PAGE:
Well, I hope I've made it clearer.
I’ve mentioned this before, it always bemuses me when religionists attack atheism by saying it’s like a religion. Does that really help your cause?
Atheists generalize about the negatives of religion, without understanding the fact that they are acting just as religious as the theist. This is about a point of fact, not about helping a cause.
You say it’s like a religion
It can be. It isn't always like religion. Theists don't necessarily act religiously either.
You asserted that atheists have “had it easy” compared to hatred and discrimination handed out to theists. This defies reason and reality.
Not according to those pesky little things called statistics.
You conceded that atheists are always in the minority, and the hard facts are that minorities in any population will always suffer more discrimination and hatred.
Oh, so now you accept atheism as a belief system?
For heaven’s sake, dart, an atheist is the least likely to be elected president, based on atheism alone, in the US
For heaven's sake, do you really consider this proof of hatred towards atheists? People will elect the man they are more comfortable with and majority issues factor into that. Theism is a majority issue. It always has been. It used to be more majority than it is today, but it si still a majority issue. Libertarians are struggling to get a shot at the Presidency too, but their difficulty has nothing to do with American "hatred" towards them. If it is, then every political move atheist organizations make against religions, must also be considered "hatred" towards theists.
Like marching across the country with a magnifying glass to find religious symbols in small towns they don't really care about and they'll never visit again, and fund legal action to have those symbols removed, even though 100% of the people in the town want those symbols there. Atheists who are active in these organized efforts, were born in a country that says God bless America, that has God written on its currency, etc. But they aren't interested in maintaining or even respecting the traditions and culture of America. They essentially want to recreate a nation in their "minority" image, and they are getting their way! How many minorities can claim so much success as the so-called "persecuted" atheists in America? That is why there is some antagonism towards them by conservatives.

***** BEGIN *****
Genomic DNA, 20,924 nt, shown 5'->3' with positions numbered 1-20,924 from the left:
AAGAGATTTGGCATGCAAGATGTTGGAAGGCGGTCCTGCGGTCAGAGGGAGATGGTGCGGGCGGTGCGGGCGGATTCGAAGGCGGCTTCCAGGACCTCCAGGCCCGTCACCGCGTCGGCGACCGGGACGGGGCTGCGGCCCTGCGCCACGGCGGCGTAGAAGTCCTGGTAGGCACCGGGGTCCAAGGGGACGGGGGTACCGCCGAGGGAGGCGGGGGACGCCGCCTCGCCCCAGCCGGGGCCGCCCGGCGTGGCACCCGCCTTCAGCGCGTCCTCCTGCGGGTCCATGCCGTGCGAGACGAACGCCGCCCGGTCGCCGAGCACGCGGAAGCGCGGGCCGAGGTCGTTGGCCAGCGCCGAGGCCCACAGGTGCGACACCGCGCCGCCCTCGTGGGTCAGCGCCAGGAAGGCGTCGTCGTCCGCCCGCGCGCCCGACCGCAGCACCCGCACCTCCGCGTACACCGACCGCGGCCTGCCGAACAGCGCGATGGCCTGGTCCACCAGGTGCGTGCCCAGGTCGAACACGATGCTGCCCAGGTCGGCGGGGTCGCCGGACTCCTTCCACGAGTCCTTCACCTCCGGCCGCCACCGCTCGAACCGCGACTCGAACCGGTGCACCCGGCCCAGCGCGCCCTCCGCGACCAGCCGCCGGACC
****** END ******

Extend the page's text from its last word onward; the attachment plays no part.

Atheism is often associated with amorality and hedonism. We see this over and over. I am honestly confused that you are asserting that atheists are less discriminated against and hated.
Globally, yes, it is a fact. Apparently, you haven't been paying attention to world events, such as the ongoing persecutions in China towards religious people. There are more theists persecuted in one day in China, than there are atheists persecuted in America for a year.
Besides, as I have pointed out before, a great deal of the hatred and discrimination that theists have suffered have been doled out by other theists – just of a different persuasion
True, but not all. And it still doesn't change the fact that religious people are more perscuted because of their beliefs, than atheists are persecuted for thei lack of belief.
Yes, atheists get on internet boards or write books, and may vent about religion. Can you blame us?
We live in societies saturated with religion
Religions that leave you alone. I mean the worst thing that might happen is that they try toc onvert you. Whoopty doo. They're not going to egg your house and threaten the life of your children. Let's take a look at the FBI report on hate crimes. Here is the list of hate-crime incidents based on religion or lack thereof:(http://www.fbi.gov/ucr/hc2006/table1.html
Even if I grant that all the other hate crimes against theists were all from other theists
, you still have to come to grips with the fact that there were only seven
cases involving anti-atheism the entire year! This flies in the face of your complaints about excessive persecution.
we are viewed with suspicion, and even hatred and fear, simply due to the fact that we don’t believe in god.
Oh come on. This certainly isn't the case where I have lived. Even in Atlanta the Christians are considered the looneys to be feared. When someone at work says he is an atheist, he might get an Evanglical cohort try to dissuade him, but he certainly isn't met with antagonism or fear! Most people shrug it off as if to say, who cares?